Research into doctoral student learning has focused on stages of the learning journey (Wisker, Morris, Cheng, Masika, Warnes, Lilly, Trafford & Robinson, 2010), communities (Wisker, G., Robinson, G., Trafford, V., Warnes, M., & Creighton, E., 2003; Vekkaila, Pyhältö & Lonka, 2013; Wisker & Morris, 2010; Holbrook, Dally, Cantwell, Scevak, Bourke & Lovat, 2003) and doctoral ‘orphans' (Wisker & Robinson, 2012). Building on that earlier work, this research is concerned with how doctoral students identify and deal with two kinds of blockage in their research learning journey: problems with the supervisor, and a struggle with writing or articulation. Students report silencing, loss of confidence and paralysis in their work with each of these blockages, but offer evidence of strategies which can overcome the problems so that they move on in their research and writing. Identifying and tackling the issues with changed behaviours and ownership of their work are, I argue, often evidence of conceptual threshold crossings (Wisker & Kiley, 2009). Re-scrutiny of the data from three earlier projects and new data gathered for this project involving face-to-face and email interviews offers insights into the ways in which doctoral students identify blockages and meet and cross conceptual thresholds in their work. It indicates how they evidence and articulate their awareness of moving forward to the achievement of their doctoral learning journeys and identities as researchers and writers, through ownership, agency and articulation.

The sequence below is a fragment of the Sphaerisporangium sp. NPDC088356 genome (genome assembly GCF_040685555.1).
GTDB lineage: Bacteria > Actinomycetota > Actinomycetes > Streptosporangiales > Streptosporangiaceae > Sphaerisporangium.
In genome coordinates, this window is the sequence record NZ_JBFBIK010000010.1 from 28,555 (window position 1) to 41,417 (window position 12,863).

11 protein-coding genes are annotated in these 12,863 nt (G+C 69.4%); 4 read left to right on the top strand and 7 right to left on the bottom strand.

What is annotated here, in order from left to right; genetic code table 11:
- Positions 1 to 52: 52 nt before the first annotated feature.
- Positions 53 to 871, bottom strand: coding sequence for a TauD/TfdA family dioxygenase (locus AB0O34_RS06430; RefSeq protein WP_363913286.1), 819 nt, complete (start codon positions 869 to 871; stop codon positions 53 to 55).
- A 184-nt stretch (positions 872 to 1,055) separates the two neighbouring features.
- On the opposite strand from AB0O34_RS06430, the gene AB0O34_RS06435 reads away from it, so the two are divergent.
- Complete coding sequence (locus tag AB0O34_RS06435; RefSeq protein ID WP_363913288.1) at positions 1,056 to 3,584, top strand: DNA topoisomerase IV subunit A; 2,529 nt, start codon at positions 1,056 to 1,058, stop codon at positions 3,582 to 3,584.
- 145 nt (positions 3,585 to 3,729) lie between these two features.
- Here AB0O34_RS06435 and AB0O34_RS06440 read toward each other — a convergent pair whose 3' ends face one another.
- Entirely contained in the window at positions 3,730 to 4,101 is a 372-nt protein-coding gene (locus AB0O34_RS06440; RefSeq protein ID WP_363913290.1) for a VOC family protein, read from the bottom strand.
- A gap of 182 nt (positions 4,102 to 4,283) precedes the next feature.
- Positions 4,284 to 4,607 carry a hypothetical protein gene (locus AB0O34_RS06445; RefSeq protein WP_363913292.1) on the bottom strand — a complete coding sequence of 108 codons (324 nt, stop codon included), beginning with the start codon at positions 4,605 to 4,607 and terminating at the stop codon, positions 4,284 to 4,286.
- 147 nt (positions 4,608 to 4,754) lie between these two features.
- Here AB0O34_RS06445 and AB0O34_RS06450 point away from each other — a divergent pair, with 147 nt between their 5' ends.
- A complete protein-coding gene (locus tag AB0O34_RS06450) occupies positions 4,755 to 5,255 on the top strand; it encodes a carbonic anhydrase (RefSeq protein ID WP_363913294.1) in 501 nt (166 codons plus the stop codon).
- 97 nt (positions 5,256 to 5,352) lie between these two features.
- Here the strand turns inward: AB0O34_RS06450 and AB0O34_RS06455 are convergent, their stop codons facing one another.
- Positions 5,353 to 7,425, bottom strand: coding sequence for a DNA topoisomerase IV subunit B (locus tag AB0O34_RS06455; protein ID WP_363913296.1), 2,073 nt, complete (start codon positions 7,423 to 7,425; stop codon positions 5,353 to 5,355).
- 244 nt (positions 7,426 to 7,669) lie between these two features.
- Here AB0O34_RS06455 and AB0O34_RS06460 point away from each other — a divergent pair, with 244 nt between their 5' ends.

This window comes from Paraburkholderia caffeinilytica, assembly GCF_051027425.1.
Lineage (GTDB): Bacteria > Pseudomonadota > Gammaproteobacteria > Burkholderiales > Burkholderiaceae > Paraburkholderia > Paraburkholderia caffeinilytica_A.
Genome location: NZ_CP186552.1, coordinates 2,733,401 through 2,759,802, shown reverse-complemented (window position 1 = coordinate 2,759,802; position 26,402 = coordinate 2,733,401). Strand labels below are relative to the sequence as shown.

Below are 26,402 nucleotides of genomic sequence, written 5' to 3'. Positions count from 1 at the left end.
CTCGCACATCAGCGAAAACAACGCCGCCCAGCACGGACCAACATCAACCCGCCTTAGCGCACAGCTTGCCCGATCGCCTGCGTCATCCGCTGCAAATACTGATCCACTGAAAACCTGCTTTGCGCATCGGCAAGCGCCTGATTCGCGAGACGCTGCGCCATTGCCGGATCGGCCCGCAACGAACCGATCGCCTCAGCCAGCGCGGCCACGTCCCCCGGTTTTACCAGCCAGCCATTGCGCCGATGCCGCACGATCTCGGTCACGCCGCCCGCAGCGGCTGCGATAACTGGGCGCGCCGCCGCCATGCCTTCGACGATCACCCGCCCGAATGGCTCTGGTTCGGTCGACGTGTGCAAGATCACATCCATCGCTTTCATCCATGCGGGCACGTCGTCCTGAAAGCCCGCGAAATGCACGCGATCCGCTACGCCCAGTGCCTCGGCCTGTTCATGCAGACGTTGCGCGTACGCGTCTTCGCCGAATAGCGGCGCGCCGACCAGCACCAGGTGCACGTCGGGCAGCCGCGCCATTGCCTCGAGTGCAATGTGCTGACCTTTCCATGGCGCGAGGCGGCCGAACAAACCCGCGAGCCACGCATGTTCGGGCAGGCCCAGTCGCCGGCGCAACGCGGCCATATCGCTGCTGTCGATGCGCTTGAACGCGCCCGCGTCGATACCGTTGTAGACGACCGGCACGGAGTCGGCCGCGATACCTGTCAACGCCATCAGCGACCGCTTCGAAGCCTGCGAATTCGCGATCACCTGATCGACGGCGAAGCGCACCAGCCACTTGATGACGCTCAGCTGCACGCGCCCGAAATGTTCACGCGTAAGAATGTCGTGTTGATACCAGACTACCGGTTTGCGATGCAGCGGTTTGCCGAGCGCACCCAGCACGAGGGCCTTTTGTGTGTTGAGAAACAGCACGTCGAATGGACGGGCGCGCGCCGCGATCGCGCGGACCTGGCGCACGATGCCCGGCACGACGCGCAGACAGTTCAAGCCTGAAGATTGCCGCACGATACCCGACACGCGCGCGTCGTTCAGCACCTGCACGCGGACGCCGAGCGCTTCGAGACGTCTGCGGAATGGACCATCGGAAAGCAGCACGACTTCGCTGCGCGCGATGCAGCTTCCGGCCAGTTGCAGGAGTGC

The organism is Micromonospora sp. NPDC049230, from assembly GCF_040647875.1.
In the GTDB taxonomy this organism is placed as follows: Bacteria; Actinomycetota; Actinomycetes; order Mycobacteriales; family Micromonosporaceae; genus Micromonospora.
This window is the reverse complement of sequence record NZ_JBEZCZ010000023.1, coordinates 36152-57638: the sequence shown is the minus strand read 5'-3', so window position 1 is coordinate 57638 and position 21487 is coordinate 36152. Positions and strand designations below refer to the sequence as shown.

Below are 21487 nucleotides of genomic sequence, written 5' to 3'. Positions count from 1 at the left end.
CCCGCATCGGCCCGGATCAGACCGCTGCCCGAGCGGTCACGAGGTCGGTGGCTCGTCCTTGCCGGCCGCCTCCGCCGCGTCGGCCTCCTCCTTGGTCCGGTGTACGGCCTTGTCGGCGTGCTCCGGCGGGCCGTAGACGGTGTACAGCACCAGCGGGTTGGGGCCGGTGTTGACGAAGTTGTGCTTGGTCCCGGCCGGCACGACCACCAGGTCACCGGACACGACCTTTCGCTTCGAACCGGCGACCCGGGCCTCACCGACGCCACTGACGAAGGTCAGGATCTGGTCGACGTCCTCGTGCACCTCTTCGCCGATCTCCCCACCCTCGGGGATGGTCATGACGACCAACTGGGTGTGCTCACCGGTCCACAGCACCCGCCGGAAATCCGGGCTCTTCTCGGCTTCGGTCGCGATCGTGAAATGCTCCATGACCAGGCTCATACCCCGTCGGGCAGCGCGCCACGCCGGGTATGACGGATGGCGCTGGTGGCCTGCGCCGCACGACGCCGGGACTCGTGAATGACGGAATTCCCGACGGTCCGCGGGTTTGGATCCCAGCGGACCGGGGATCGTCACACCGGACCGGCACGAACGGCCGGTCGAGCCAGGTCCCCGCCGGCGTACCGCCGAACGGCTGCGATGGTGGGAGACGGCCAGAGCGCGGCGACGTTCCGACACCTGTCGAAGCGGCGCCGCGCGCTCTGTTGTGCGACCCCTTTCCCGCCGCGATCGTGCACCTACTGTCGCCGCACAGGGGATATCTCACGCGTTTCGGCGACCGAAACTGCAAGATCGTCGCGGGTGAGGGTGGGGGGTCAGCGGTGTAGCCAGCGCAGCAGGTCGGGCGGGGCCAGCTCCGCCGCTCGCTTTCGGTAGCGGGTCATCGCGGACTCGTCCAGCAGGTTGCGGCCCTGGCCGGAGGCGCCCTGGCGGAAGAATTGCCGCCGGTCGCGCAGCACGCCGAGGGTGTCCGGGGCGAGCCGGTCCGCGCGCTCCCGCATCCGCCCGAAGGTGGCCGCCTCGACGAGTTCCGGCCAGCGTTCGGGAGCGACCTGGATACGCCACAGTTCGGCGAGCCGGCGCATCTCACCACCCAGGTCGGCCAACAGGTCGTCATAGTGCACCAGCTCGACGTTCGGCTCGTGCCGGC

|Title of host publication||Threshold Concepts in Practice|
|Editors||R. Land, J.H.F. Meyer, M.T. Flanagan|
|Number of pages||14|
|Publication status||Published - 1 Apr 2016|
|Name||Educational Futures: Rethinking Theory and Practice|